Published

on

A CAMPAIGN group for women born in the 1950s, whose state pension age has increased from 60-65, lost an appeal against a decision to deny them compensation for lost pension income.
Backto60 brought two test cases to the High Court last year when those cases were lost the group appealed. The Court of Appeal released its judgement rejecting the appeal on Monday, September 14.
The group’s campaign calls for a reinstatement of the age of 60 for women’s state pensions and compensation of the pension women have missed out on.
The Court found making the state pension age the same for men and women did not constitute unlawful discrimination.

WASPI CAMPAIGN UNCHANGED

The case’s failure will not affect the far better known and more widely-supported Women Against State Pensions Injustice (WASPI) campaign.
WASPI has long campaigned on the issues regarding the increase in the state pension age for women. They argue that setting aside any claim of discrimination, the UK Government failed in its duty to inform affected women adequately of the changes to the state pension age and the effect those changes would have on their pensions.
A statement issued by WASPI after the Backto60 legal challenge failed said: “Many women will be disappointed today at the judgement from the High Court.
“Women Against State Pension Inequality (WASPI) will continue to campaign for what we believe is achievable and affordable. Compensation for women who have been unfairly disadvantaged with a rapid increase to their State Pension age (SPa).
“WASPI is not opposed to the equalisation of the SPa with men but it was done without adequate notice, leaving no time to make alternative arrangements. Women were informed directly some 14 years after the SPa was first changed, many only given 18 months’ notice, of up to a six-year increase, many others were not informed at all. This left their retirement plans shattered.
“The Parliamentary and Health Service Ombudsman is currently considering six sample cases of maladministration out of the thousands of complaints made to the DWP by WASPI women.”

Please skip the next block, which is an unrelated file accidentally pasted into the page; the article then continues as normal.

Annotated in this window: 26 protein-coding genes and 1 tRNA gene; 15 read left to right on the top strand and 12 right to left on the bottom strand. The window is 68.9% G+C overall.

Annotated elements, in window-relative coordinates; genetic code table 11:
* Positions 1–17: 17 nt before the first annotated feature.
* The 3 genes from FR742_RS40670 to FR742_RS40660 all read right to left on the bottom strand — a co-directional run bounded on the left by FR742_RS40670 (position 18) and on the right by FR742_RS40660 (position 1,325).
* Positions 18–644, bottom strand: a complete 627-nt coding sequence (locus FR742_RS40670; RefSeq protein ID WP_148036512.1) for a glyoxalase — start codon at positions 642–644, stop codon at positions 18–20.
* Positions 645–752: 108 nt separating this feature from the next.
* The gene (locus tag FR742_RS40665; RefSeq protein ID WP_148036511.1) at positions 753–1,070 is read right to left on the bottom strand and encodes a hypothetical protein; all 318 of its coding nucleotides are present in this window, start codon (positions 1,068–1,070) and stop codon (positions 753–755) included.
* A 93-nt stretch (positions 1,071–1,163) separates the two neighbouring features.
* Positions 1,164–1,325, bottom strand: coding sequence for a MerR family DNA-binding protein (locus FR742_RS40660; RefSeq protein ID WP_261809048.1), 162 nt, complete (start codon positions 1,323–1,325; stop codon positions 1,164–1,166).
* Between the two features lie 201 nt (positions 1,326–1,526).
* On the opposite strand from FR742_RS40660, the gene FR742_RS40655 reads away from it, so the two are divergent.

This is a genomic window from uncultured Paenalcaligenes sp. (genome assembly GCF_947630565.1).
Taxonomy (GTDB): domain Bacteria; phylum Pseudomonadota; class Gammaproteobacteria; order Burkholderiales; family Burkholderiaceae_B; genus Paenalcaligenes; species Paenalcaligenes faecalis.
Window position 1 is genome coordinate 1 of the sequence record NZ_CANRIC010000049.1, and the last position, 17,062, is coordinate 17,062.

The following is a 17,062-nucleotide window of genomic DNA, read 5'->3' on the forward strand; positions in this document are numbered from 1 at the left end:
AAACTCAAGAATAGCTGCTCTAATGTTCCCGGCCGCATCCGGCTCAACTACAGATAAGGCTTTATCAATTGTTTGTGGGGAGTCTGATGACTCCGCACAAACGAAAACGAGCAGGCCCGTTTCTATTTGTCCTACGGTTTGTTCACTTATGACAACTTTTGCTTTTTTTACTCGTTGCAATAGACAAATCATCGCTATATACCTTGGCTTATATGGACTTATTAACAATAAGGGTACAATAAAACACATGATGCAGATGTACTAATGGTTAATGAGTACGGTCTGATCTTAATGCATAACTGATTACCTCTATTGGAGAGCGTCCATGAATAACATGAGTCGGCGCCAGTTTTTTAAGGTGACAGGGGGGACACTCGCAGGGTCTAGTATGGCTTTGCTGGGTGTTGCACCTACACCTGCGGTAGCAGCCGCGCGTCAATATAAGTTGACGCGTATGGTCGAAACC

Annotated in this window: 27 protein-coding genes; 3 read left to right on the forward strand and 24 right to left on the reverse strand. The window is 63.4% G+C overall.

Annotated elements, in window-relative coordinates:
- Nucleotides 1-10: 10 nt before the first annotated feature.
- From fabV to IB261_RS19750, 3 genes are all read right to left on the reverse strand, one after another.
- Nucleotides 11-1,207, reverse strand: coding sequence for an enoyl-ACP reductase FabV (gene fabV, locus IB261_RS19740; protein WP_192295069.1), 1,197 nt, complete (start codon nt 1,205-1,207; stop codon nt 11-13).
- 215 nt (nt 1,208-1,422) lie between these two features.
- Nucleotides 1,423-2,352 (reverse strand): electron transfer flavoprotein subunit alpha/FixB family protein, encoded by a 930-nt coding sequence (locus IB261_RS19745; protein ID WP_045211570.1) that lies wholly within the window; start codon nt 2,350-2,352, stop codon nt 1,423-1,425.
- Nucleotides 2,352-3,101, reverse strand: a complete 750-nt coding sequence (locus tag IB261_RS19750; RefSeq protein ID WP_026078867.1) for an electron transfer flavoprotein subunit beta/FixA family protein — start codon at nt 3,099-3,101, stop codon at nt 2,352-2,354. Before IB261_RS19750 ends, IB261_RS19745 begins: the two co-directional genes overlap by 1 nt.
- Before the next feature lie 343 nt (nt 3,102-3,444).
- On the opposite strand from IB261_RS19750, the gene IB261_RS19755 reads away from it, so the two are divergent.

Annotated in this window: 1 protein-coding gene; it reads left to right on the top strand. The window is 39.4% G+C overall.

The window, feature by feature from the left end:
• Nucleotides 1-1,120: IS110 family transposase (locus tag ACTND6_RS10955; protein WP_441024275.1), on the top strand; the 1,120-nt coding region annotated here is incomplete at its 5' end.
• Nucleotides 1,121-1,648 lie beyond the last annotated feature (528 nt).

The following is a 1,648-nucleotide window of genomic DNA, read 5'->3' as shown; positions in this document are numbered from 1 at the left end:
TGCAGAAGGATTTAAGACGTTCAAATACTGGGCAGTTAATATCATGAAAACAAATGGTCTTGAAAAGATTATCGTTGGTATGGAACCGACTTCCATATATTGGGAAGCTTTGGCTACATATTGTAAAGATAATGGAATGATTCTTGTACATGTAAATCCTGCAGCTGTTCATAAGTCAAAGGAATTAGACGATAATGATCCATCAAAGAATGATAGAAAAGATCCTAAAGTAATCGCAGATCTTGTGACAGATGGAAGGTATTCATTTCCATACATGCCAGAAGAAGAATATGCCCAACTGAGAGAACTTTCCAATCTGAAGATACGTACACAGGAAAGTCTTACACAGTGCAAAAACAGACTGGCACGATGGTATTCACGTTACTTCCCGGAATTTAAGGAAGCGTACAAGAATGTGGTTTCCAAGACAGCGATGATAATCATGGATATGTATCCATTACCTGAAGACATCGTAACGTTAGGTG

Former Conservative Pensions Minister, Baroness Roz Altmann, said: “When Pensions Minister, I saw copies of letters written by the Government to millions of these women in 2003 and 2004 about their State Pension, which failed to highlight that their pension would not be paid at age 60. These official letters failed to highlight that these women’s pension would not start being paid at age 60. It merely informed them what State Pension they might receive when they reached State Pension Age, but they did not tell them what that age would be!
“Receiving a letter from the Pensions Department about their State Pension, which did not urge them to check what their State Pension Age would be, may have lulled them into a false sense of security that they would receive it from age 60.
“This looks like maladministration.”
During the election campaign last year, Boris Johnson pledged to place ‘fresh eyes’ on the issue and said he felt sympathetic to the WASPI campaigners. Asked on Tuesday about the progress of those promised considerations, he failed to answer.

THE APPEAL ISSUE

The main issue in the appeal was whether the changes to the state pension age brought in by Parliament from 1995 onwards, unlawfully discriminated against women. Backto60 argued, amongst other things, women born in the 1950s were less likely to have contributed to the state pension scheme or were disproportionately in lower-paid jobs than men.
The Pensions Act 1995 provided that a woman born before 6 April 1950 would still receive her state pension at age 60 but a woman born after that date would receive her pension on a specified date when she was aged between 60 and 65, depending on her date of birth. The Pensions Acts 2007, 2011 and 2014 then accelerated the move to age 65 as the state pension age for women and raised the state pension age for some men and women to 66, 67 or 68 depending on their date of birth.
Successive UK Governments made changes to address the massively-rising cost of state pensions.
When the state pension age was originally set, both pension ages were fixed at 65. When revised in 1940, women’s pension age was dropped to 60. At the time those ages were fixed, life expectancy meant the state pension was likely to be paid out for only a few years after retirement age. The lower age was fixed at 60 for women to reflect their then-dependence on a single male breadwinner in the family and the prevailing age difference between married couples.
In the post-war period, life expectancy increased, first gradually and then with increasing speed.
The boom in average life expectancy means the state pension is the largest single drain on the welfare budget – taking £111bn of it in the year 2018-19 (DWP figures). In comparison, payments for unemployment benefits totalled £2bn.
The UK Defence budget is around £28bn
In normal circumstances, the claims brought to the Court would have been barred due to the delay in bringing them. Time was extended to bring the claims. The question of the delay was, however, relevant only to the discretion whether to grant relief if unlawful discrimination was proved.
The long delay in bringing the claims made it impossible to fashion any practical remedy. The Court noted unchallenged expert evidence that the cost of reinstating pensions would exceed £200bn – more than seven times the total defence budget and around the same as the whole of the health and education budgets combined (Figures Office of Budget Responsibility).

Continue Reading

Popular This Week